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Littwin: Whatever happens to Trump in 2024, his Supreme Court appointees ensure the revolution lives on

The Alito draft that would overturn Roe v. Wade is real. And dangerous. And a full-on assault on women’s rights. And the Big Truth is that this is just the beginning.

The Big Lie is not going anywhere, but it seems we now have an even more dangerous corollary to consider. Call it the Big Truth.

Assuming the stunning and unprecedented leak, via Politico, of a Supreme Court draft opinion overturning Roe v. Wade is legitimate — and an outraged Chief Justice John Roberts has now confirmed the Alito draft is a working, but not final, draft — then the inarguable Big Truth is that this is just the beginning of a radical revolution in American life.

Mike Littwin

And not in a good way. Not at all. 

I’m not sure how many of those who voted for, say, Donald Trump in 2016 were aware of the revolution they were instigating. But now, if we dare look, we dare know. Trump’s three appointees to the court have made it the most conservative — yes, radically conservative — court in living memory. We can blame Trump. We can blame the Machiavellian stylings of Mitch McConnell. We can blame Sen. Susan Collins for being either disingenuous or naive. Or, for all those who didn’t take the danger seriously enough, well, they can just look in the mirror.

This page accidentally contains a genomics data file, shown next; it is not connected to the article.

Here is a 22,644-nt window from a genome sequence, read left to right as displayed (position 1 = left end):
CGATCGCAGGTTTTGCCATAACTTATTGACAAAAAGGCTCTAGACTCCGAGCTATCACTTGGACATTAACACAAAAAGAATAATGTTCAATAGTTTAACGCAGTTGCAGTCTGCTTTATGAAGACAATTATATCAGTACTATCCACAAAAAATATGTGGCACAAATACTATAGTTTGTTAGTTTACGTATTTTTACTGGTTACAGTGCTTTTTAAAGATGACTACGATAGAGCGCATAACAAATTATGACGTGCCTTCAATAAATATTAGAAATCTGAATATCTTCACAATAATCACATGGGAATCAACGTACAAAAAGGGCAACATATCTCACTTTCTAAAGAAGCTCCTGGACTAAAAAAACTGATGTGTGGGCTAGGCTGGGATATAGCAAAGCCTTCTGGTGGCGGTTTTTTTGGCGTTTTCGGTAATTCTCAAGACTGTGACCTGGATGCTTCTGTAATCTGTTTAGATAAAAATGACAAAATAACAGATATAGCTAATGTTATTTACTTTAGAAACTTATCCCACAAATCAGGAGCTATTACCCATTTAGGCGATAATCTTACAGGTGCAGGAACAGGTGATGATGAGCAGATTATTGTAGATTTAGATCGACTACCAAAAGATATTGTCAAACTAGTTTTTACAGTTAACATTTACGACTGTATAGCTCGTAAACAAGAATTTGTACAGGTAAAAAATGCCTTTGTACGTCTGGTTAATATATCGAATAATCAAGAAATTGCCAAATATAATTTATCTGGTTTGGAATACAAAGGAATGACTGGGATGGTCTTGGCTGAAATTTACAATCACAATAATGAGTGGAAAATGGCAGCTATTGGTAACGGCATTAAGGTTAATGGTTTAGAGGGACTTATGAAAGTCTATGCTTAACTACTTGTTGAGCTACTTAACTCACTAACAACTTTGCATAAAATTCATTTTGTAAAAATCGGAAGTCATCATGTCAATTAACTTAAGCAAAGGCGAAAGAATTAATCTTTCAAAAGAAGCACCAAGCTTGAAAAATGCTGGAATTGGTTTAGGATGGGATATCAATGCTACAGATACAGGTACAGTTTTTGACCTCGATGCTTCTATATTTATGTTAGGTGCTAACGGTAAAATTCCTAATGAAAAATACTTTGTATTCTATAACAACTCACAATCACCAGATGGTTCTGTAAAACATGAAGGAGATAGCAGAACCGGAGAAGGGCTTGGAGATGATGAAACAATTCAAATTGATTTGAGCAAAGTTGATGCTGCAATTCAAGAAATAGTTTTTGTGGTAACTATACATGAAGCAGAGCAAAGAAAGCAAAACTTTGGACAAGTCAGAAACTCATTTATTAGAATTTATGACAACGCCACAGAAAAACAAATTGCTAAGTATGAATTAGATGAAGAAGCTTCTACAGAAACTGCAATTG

The conventional wisdom was that the court would not be so bold, even when flaunting its new 6-3 conservative supermajority, as to completely overturn Roe v. Wade and Planned Parenthood v. Casey. Many court observers were expecting incremental, if still radical change, like the changes in Texas leaving abortion law to the vigilantes, or, as in the case upon which the Supreme Court is ruling, a 15-week abortion cutoff in Mississippi. Neither of these laws, by the way, grant exceptions for rape or incest.

Sam Alito’s apparent opinion overturning Roe doesn’t sugarcoat it, except in pretending that the end of Roe does not necessarily mean, for example, the end of the right to same-sex marriage or, say, the right to birth control. He wrote that Roe was “egregiously” decided, even though the 7-2 majority in the landmark case included five Republican-appointed justices.